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What Airline Investors Should Look Out for in 2017

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Labor

Thanks to the oil price drop, labor costs now form the highest component of an airline’s expenses. In such a scenario growing unrest among pilots and the union clout can end the airline party.

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Fuel prices

Fuel costs now form the second major cost component of airlines. Airline margins have improved tremendously due to the 50% fall in crude prices and any further improvement will be restricted to the extent of a further fall in crude. Most analysts think this to be unlikely. In fact, most predict it to rise by second half of 2016. As explained previously, oil price rise can be both positive and negative. The magnitude of the event is what matters.

Capacity growth and utilization

Though capacity growth is a major revenue driver for airlines, it will be useless if airlines are unable to fill up these newly added seats. Overcapacity in the past has known to cause price wars among airlines, thus reducing yields.

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Air fares

Declining load factors and unbridled capacity expansion result in pricing wars in the industry, which was the case seen throughout 2015. If air fares decline, yields would decline further. On the other hand, if airlines can increase air fares further, yields would improve.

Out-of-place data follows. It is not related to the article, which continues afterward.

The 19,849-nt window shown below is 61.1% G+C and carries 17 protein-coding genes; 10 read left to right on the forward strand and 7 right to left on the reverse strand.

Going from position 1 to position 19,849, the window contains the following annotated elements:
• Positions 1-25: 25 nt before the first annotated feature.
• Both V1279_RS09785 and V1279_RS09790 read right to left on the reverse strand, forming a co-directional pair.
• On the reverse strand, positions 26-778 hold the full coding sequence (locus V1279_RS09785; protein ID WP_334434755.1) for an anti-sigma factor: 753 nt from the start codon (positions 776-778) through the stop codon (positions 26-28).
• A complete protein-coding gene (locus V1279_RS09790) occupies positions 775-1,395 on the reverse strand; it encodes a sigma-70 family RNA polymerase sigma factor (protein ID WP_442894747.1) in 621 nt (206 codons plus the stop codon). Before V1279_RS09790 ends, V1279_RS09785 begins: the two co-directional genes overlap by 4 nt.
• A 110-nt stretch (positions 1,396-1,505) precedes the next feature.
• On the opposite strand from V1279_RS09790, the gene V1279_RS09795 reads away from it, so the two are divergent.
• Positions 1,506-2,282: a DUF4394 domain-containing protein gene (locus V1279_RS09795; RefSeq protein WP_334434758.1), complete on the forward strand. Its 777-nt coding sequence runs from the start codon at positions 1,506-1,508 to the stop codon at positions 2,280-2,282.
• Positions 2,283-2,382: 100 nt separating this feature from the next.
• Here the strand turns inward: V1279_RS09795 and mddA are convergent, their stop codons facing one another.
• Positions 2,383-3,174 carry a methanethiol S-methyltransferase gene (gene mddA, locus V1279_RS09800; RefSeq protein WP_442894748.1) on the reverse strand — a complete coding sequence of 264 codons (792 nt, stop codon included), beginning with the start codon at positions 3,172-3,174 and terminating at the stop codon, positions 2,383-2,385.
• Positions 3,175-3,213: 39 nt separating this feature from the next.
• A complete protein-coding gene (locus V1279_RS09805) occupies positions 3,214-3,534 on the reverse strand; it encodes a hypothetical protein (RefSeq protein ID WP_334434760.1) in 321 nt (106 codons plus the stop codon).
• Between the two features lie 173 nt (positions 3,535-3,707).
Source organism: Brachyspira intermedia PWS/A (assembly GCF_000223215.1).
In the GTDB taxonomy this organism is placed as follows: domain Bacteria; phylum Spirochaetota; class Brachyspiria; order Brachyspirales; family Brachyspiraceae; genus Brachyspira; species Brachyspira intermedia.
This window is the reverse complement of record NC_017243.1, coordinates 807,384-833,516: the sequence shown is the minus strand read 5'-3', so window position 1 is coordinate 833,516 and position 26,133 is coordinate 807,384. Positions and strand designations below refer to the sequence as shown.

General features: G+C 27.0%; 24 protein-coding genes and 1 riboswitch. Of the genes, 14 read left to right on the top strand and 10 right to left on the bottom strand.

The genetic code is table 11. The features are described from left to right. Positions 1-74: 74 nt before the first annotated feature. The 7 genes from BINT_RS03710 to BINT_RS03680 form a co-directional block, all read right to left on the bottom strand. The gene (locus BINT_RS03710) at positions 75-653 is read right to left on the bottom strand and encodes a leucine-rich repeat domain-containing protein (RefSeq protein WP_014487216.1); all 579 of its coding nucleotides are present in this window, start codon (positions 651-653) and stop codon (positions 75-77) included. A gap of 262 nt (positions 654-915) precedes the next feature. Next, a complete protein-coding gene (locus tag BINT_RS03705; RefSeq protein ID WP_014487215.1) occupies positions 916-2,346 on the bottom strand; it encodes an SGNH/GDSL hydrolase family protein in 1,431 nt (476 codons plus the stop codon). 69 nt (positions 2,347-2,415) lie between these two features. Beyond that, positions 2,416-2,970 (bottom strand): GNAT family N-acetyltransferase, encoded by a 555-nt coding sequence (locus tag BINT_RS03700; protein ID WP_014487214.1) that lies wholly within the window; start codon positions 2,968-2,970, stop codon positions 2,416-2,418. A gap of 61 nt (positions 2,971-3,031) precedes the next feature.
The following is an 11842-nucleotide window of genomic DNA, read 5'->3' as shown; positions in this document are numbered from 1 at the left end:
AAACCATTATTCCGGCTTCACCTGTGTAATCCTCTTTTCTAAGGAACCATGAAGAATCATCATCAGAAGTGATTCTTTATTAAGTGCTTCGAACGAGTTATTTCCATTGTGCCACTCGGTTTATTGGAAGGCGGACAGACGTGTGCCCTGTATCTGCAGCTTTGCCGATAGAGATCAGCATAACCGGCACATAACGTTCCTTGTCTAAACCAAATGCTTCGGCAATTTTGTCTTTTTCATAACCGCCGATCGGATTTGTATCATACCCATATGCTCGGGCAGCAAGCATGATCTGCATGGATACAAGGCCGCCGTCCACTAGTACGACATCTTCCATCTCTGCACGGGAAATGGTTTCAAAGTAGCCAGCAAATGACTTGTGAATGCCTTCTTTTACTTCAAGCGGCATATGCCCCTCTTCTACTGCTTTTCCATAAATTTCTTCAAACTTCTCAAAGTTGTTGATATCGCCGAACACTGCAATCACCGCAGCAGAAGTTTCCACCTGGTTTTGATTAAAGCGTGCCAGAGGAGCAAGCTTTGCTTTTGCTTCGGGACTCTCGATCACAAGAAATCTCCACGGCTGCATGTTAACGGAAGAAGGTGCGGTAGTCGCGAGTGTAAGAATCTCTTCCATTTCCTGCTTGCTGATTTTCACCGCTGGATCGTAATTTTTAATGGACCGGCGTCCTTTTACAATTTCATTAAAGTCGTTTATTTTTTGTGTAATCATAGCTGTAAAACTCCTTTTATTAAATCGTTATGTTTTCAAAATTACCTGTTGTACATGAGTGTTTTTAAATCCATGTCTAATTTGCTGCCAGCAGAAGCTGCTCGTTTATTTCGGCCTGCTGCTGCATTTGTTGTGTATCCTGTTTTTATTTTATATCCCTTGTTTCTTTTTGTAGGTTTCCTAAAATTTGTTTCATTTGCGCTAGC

Profitability

Most analysts are estimating airline margins to have peaked. There will be no problem if airlines are able to maintain margins at these levels. However, if profitability falls, valuation multiples will be impacted too.

Leverage

The airline industry has a bad reputation of being a capital destroyer. Many airlines have historically filed for bankruptcies including big ones like United Continental (UAL), American Airlines (AAL) and Delta Air Lines (DAL). In such a situation have leverage becomes riskier than it otherwise would have been.

We will provide regular updates on all the indicators mentioned above, so be sure to visit the Market Realist Airlines Page regularly.

The PowerShares Dynamic Leisure & Entertainment ETF (PEJ) invests ~5.0% of its portfolio in both Southwest Airlines (LUV) and United Continental Holdings (UAL), 4.6% in both Delta Air Lines (DAL) and American Airlines (AAL), and 2.8% in JetBlue Airways (JBLU).

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